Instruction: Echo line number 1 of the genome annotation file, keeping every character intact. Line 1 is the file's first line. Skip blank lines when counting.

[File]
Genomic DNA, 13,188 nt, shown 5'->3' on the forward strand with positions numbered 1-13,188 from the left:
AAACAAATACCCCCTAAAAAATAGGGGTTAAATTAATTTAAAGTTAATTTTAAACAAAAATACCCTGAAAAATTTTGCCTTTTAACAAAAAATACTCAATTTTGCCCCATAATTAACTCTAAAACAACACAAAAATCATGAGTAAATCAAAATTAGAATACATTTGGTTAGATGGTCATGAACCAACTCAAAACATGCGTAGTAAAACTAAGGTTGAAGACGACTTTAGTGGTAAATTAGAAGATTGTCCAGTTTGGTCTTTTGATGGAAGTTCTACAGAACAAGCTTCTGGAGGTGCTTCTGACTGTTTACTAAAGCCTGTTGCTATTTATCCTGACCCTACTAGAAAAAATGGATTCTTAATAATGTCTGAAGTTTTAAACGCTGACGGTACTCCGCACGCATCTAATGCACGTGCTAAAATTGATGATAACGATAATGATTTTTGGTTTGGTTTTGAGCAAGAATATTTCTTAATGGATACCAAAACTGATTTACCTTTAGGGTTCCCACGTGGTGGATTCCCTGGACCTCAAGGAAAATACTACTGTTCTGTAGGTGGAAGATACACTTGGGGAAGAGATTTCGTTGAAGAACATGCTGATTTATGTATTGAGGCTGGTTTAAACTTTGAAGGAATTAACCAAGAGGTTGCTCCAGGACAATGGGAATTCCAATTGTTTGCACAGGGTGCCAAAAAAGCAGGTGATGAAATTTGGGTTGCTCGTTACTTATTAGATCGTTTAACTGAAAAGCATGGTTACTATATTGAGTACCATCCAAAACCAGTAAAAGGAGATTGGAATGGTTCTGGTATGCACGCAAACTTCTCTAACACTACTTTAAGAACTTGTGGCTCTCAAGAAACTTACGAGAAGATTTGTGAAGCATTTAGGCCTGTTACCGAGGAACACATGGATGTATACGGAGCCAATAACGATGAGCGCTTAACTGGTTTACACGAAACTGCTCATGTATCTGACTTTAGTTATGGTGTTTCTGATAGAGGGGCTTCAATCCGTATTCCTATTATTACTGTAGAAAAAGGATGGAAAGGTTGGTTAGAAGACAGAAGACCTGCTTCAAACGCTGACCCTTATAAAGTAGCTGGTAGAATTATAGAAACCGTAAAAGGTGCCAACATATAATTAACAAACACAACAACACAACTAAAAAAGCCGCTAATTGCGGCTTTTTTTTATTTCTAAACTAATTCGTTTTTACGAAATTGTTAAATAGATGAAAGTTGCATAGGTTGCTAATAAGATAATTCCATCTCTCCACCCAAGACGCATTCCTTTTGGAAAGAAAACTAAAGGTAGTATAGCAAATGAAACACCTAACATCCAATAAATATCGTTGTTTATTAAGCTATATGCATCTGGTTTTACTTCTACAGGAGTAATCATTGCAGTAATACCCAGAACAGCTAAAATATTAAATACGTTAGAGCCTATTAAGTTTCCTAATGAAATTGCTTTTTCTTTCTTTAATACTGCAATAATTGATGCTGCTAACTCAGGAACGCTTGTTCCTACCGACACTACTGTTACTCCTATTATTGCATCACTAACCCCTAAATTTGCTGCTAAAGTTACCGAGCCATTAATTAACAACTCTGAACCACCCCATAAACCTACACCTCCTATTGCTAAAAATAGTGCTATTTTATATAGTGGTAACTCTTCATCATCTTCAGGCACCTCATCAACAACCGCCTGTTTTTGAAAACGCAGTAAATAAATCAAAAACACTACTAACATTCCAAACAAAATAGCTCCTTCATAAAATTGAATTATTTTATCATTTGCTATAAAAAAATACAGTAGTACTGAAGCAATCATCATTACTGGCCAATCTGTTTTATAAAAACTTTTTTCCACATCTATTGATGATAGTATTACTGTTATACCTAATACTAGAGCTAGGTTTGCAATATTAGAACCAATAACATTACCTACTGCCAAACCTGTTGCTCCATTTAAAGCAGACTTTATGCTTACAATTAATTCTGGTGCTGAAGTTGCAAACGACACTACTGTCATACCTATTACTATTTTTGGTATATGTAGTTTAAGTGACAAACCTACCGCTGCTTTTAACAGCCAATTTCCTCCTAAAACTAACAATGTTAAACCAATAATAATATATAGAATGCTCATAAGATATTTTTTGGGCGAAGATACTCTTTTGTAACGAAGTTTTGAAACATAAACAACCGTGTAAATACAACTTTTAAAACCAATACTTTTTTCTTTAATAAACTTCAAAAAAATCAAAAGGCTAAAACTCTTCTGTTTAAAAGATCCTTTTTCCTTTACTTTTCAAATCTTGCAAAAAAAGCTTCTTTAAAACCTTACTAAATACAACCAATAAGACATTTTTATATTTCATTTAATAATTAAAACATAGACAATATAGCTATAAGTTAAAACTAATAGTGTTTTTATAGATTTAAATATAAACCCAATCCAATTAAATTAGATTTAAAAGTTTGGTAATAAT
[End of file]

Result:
Genomic DNA, 13,188 nt, shown 5'->3' on the forward strand with positions numbered 1-13,188 from the left: